Welcome to “Gardening With Jesus!”
You know, last week, the gospel was talking about spreading seeds and how those seed would grow. We had God spreading the seeds of his love EVERYWHERE, even in those places where most people would believe that love could not possibly grow. And saw how God spreads those seeds of love, even where others may think it totally silly. Contrary to what we my think, God is spreading love.
This week, we have the seeds growing, but we have a new problem; we have weeds growing along with the seed! Can you believe it? So what is a good gardener, I mean Christian, supposed to do? What are we supposed to do with those pesky weeds?
The usual response would be that we are supposed to pull those weeds out! Isn’t that what we have been taught all along? Having no weeds around make the plants grow stronger, right? And isn’t that exactly what the workers in the parable suggest? Just get in there and yank out those weeds out!
But, of course, we are gardening with Jesus, here, and if we have learned anything as Christians, we should have learned that when Jesus enters the picture, what we expect to do and what we are told to do are often two totally different things. The master of the workers, who we are told is the Son of Man, tells the workers to leave the weeds grow along with the wheat. And when the plants have all grown, then the master will tell the reapers to collect the weeds to be burned and to gather the wheat into the barn.
Why not just pull up all the weeds? Isn’t that what we hear all the time? We need to get the weeds out of the way so that the good crops can grow? But here we have Jesus instructing his followers to do just the opposite: Leave the plants AND the weeds. Just allow them all to grow.
We probably all have stories of things in our gardens that we thought were weeds but end up being the very plants we were trying to cultivate. I moved into a new house ans saw all of these plants growing along the driveway. There were growing at an incredible rate and were producing a ton of seeds. I began to pull these plants out, thinking that they must surely be weeds.
Well, you guessed it: They weren’t weeds at all, they were day lilies! Some of the poor things that escaped my savage yanking began to bloom! They were beautiful flowers! In my ignorance of plants, I almost yanked up the entire flowerbed! Thankfully, I didn’t rip out all of the plants and these “so called” weeds managed to reestablish themselves and continued to bring beauty to my driveway.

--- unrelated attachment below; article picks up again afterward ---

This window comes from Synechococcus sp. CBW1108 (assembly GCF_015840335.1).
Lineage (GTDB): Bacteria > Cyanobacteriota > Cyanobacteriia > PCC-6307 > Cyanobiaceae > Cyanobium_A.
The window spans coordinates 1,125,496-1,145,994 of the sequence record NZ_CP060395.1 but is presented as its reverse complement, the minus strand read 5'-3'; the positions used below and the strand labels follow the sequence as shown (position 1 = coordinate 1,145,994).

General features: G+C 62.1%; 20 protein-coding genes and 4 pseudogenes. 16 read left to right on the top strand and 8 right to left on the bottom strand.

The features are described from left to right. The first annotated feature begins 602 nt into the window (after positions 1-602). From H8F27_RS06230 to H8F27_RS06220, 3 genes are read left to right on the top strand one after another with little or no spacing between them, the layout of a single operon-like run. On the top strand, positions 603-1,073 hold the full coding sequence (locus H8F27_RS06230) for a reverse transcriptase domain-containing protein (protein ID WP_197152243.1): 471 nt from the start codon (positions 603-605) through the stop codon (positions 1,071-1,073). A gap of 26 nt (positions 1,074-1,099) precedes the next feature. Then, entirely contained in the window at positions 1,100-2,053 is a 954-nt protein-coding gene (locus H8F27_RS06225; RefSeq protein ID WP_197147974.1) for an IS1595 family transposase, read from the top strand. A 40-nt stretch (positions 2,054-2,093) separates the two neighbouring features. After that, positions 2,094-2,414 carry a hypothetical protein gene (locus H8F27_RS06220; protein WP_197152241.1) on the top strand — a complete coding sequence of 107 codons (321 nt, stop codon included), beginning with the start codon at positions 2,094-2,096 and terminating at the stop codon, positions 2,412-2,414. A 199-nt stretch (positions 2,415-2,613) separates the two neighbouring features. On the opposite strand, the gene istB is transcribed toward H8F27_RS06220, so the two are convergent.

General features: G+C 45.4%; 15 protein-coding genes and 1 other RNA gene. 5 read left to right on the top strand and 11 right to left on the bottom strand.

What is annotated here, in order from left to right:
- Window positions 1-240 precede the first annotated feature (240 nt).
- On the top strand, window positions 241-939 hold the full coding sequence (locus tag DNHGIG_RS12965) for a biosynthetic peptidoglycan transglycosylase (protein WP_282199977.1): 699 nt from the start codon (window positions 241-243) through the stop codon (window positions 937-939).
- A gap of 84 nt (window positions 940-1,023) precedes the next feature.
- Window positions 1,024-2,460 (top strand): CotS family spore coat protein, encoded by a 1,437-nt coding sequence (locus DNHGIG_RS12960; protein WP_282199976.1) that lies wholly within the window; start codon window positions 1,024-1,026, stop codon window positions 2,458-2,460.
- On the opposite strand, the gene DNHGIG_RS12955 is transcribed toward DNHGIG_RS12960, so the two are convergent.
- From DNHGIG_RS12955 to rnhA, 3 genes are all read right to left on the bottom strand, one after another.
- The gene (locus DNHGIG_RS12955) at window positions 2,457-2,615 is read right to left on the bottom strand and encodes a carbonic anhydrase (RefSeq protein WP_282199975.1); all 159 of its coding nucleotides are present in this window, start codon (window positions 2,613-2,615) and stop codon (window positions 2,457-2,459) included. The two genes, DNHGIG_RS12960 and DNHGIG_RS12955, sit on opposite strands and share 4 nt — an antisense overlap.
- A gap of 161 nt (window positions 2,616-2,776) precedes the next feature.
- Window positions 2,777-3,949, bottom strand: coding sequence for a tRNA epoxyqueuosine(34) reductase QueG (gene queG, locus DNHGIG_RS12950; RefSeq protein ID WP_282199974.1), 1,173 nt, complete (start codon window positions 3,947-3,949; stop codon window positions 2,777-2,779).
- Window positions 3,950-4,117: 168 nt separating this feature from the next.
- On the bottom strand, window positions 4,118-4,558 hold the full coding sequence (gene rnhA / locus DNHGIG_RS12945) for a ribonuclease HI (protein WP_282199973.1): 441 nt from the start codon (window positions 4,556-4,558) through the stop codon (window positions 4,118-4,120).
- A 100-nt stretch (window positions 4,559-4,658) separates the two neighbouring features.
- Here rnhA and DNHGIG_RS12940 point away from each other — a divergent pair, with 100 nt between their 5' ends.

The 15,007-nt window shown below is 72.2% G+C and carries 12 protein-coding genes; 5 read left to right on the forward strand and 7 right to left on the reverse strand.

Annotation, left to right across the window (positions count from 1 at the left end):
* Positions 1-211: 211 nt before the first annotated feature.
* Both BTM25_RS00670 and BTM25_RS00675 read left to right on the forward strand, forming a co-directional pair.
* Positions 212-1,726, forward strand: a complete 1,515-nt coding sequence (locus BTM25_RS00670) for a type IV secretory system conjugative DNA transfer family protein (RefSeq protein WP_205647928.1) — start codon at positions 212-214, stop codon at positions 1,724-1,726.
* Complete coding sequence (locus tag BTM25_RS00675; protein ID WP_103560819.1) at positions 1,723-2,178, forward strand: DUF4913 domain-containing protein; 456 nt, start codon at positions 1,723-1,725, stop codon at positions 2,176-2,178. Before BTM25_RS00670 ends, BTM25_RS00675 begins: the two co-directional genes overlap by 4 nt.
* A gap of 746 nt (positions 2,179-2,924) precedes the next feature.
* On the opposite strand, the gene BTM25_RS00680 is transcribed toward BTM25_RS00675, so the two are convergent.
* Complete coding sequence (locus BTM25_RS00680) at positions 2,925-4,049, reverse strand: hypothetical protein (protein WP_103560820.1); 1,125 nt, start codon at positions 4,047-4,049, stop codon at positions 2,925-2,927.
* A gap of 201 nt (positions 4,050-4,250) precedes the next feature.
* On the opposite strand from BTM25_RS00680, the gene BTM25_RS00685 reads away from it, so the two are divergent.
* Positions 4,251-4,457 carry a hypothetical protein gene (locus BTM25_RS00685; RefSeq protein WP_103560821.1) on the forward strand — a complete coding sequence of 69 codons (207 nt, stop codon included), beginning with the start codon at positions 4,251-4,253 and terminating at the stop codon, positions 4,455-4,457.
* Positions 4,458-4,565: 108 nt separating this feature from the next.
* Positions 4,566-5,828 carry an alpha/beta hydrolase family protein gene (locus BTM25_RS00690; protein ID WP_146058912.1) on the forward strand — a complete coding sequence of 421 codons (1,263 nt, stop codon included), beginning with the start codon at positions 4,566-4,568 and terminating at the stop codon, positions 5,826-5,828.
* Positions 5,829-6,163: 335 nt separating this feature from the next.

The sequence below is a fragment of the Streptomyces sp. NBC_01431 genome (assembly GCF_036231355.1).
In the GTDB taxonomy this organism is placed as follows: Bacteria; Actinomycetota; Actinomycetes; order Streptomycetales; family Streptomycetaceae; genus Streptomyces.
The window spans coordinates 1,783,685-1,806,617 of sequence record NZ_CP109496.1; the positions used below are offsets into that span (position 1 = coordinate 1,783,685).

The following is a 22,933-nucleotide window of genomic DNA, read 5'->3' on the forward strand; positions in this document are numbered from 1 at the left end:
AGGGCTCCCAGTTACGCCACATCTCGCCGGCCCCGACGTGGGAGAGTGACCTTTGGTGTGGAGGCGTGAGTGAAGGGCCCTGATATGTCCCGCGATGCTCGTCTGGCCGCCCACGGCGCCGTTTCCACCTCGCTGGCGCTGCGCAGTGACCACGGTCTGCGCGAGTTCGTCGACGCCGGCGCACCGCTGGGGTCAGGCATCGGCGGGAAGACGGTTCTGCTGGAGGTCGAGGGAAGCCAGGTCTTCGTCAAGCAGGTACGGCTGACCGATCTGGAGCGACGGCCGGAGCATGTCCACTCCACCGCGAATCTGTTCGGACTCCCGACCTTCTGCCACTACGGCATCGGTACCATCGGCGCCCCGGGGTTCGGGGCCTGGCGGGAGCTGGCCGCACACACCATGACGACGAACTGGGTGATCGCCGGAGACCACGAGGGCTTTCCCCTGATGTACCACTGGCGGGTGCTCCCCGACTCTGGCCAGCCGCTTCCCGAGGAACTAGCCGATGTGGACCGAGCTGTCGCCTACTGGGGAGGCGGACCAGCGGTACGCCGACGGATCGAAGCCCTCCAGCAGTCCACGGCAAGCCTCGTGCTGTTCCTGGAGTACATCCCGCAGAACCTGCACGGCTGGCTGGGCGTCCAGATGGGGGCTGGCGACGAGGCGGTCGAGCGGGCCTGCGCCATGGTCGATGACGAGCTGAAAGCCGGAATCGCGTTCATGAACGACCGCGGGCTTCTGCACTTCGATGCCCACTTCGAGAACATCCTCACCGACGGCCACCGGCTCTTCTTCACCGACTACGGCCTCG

But just think about it: If we have this much trouble identifying which plant is a flower and which plant is a weed; then how much harder is it to make judgment about people? People are so much MORE complex than plants. How can we even begin to kid ourselves that we know which people are the wheat and which people are the weeds? Jesus is pointing out the folly of thinking we can boil a whole, complex, person down to a simple title such as wheat or weed. But yet, we, as people, as Americans, as Christians, as whatever, try to do just that.
We can just look through history to see where this has happened and see the results when people tried to place others into the categories of wheat and weeds. Throughout history people have named groups of people as “weeds” and then tried to get rid of them. We have had the Jews, the Blacks, Women, Gays, Italians, Protestants, Catholics, Communists, Socialists, the Mentally Challenged, the Physically Challenged, the Mexicans, Irish, the Poor, the Rich, the Indigenous Peoples of the area, the Christians, the Muslims, Chinese, Mormons, Japanese, the Smokers, the Left-handed, Republicans, Democrats, Tea Partiers, Hippies, Vegetarians, …and I am sure there are many more categories that I have not thought of. But if you fit into ANY of these categories, as some point, YOU have been considered a weed and have been considered worthy of being yanked out by the roots. Let that sink in for a moment: At some time, someone wanted to yank YOU out by the roots.
So, as you can see, just about anything that one person could use to identify another person as “different” HAS been used to categorize others as “weeds.” And what is even scarier is that in just about every one of these cases, the labeling of “weed” was said to be mandated by God.
The other interesting thing, when we look at the historical context of wheat and weeds, is that history often portrays the ones trying to do the weeding as the actual weeds, themselves. Groups such as the KKK, The McCarthy Commission, and even the Pharisees have not fared well in the eyes of history. Although I am sure these people believed what they were doing was for the good of society, and many cases, believed their actions were mandated by God, hopefully we can see that their actions were as evil if not more evil than the evil they were trying to eradicate.